Wines with character
By Kay Pfaltz
Consilience. There is a wine out in Santa Barbara, California bearing labels adorned with artwork and the name “Consilience.” Apparently, the word means the bridge between science and art and in the case of wine we can think of science as what occurs in the vineyard and art as what then happens in the hands of the winemaker. I’ll give a talented winemaker some credit even though, as a terroirist, I hold to the belief that “wine is made in the vineyard.”
Yet when I looked up the word in the O.E.D., it wasn’t there. Still, it’s a nice idea for there is a point in which science and spirit merge and the great masters and yogis have always known this. In their highest interpretations, philosophy and mathematics merge. Perhaps great science and great art are, in the end, the same—both striving to answer the same questions: Why are we here? What is life’s purpose? And how ultimately do we make sense of life and death?
I have a friend in France who answers, flippantly… or perhaps not, that the answer lies in a good, well-made bottle of wine. My own interpretation is that maybe the uncorking of that one, good bottle simply opens the door for discussions on the important questions. If so, below is your homework:
Chidaine Vouvray, Les Argiles, 2009 – François Chidaine was, only a few years ago, considered one of the wine-makers to watch in the Loire. This assessment was based on his commitment to biodynamic farming and non-intervention wine-making style, as well as his excellent vineyard holdings in Montlouis, an obscure appellation to many Americans, and Vouvray, which is somewhat better known. Now the transition is complete and Chidaine is considered one of the great wine-makers in the Loire, selling out of every bottle he makes within just a few months of bottling.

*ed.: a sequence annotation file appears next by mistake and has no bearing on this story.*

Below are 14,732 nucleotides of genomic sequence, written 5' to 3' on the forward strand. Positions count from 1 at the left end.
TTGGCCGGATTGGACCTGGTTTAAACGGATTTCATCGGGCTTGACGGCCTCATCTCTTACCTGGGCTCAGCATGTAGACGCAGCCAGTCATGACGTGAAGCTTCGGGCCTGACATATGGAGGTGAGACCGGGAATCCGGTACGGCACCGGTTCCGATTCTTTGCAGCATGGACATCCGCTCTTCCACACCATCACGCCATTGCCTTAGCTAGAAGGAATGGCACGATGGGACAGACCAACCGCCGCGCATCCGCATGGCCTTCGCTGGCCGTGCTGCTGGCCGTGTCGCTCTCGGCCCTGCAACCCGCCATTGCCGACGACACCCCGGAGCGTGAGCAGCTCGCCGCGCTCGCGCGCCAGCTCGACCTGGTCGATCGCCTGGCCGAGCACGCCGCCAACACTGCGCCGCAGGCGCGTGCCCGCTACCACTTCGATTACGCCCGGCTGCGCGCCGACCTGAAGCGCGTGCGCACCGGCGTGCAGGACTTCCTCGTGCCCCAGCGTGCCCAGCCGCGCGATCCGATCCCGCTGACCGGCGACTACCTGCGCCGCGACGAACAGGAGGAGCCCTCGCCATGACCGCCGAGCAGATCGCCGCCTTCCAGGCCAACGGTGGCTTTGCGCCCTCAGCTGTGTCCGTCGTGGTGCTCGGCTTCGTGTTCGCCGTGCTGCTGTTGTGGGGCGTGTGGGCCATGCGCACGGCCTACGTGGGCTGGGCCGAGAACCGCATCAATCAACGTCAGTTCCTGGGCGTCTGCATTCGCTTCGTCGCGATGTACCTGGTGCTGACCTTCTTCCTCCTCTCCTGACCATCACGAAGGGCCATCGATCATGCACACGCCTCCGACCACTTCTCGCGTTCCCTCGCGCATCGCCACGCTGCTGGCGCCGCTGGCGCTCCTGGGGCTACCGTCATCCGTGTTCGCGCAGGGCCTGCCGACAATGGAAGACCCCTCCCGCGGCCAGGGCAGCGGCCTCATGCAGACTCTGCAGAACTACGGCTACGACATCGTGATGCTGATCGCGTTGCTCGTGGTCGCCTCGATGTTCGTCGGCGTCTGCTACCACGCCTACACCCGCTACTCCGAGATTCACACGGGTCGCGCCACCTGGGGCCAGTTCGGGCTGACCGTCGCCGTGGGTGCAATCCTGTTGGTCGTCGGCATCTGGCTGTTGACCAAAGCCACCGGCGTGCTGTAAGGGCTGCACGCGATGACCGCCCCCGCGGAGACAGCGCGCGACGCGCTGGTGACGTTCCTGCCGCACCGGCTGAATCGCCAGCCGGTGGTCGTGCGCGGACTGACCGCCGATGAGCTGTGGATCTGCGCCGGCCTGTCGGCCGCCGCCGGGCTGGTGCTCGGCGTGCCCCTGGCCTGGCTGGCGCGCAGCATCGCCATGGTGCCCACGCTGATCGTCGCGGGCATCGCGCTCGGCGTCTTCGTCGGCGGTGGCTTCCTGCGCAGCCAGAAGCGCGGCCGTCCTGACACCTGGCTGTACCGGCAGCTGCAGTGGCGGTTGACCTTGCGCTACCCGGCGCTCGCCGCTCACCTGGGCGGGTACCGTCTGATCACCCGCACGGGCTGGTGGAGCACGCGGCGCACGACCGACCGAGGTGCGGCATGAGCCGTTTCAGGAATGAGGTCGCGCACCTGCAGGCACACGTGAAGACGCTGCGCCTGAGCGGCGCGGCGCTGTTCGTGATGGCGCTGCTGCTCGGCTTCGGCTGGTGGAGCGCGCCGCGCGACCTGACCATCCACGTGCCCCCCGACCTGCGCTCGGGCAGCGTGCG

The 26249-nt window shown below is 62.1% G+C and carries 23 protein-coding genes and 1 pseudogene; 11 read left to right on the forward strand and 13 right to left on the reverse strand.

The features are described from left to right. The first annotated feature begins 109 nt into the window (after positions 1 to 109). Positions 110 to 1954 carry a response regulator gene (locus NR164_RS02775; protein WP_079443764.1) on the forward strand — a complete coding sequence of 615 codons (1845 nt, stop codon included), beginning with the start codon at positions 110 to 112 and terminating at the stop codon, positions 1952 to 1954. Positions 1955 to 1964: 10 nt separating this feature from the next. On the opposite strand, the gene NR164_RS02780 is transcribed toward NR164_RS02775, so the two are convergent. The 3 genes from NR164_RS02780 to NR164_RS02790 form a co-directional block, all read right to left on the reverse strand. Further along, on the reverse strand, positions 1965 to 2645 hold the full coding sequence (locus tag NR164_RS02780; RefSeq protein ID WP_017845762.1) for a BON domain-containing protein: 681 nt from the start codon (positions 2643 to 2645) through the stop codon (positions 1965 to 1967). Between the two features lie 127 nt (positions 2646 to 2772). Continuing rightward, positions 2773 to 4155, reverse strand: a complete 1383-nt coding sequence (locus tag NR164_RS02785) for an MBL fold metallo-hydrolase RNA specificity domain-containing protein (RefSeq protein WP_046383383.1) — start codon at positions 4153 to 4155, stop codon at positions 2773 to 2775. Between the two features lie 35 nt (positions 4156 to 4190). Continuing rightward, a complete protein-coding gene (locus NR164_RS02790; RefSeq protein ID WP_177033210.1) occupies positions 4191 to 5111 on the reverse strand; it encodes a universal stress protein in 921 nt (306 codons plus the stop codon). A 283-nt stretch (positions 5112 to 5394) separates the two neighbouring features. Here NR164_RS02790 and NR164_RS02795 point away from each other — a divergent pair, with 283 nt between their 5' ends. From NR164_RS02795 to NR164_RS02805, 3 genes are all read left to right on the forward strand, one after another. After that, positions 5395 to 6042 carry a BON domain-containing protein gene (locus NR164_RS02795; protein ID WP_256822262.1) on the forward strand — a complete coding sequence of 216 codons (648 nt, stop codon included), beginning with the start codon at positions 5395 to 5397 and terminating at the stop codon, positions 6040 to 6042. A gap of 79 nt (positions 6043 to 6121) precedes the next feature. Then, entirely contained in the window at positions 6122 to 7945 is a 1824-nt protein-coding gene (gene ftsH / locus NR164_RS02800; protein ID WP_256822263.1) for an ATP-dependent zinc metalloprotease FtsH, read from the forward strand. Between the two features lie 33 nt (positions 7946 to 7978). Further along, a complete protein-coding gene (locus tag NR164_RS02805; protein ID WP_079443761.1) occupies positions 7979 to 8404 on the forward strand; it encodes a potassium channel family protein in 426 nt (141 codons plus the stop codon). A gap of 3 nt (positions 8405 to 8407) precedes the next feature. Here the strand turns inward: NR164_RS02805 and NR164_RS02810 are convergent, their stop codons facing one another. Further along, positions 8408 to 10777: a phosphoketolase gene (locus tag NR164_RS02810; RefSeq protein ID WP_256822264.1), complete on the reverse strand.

From Robert Parker: Chidaine’s 2009 Vouvray Les Argiles leads with bittersweet iris perfume, and smells and tastes vividly of pineapple and lemon, with a strikingly vintage-atypical sense of acidity that results largely from the predominance of cool, water-retentive soil, particularly in the dominant L’Homme and Reugnieres vineyards but also from the fruit originating in Le Haut Lieu. Bright pineapple and lemon refresh on a palate of palpable density and penetrate in a finish both energizing and somehow cooling in both its refreshment and its suggestions of high-toned herbal essences, fresh cress, and wet stone. Salt, iodine, and shrimp shell reduction will also feature saliva-inducingly in the final blend for this long-finishing and at most 13.5% alcohol blend that should be worth following for at least 8-10 years. “ 91-92 points, Parker. $28
Bois de Boursan, Châteauneuf-du-Pape, 2008 – If Châteauneuf-du-Pape is most always considered a masculine wine, this one is feminine, elegant, with restrained sensuality and great finesse. It’s silken on the tongue, with soft fruit flavours, not knock-you-over fruit, and layers of quiet complexity. As with most CDP, it can age, but why wait? $39
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